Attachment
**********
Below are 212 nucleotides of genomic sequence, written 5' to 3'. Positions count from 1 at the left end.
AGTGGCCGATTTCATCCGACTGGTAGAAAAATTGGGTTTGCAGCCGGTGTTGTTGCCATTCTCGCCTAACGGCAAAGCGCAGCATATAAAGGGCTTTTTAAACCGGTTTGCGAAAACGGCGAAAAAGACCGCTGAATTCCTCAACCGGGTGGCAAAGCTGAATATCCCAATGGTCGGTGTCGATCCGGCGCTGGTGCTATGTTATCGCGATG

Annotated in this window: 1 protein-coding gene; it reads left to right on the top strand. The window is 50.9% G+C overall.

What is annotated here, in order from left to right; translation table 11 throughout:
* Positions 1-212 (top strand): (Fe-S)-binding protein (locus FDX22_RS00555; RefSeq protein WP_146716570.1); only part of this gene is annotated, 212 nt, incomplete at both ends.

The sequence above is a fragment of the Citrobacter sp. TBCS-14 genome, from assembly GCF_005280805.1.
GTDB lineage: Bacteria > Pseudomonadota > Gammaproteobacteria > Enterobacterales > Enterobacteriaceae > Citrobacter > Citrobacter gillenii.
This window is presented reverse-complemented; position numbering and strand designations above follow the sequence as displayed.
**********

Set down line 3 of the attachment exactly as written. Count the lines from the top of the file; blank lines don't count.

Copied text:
Annotated in this window: 1 protein-coding gene; it reads left to right on the top strand. The window is 50.9% G+C overall.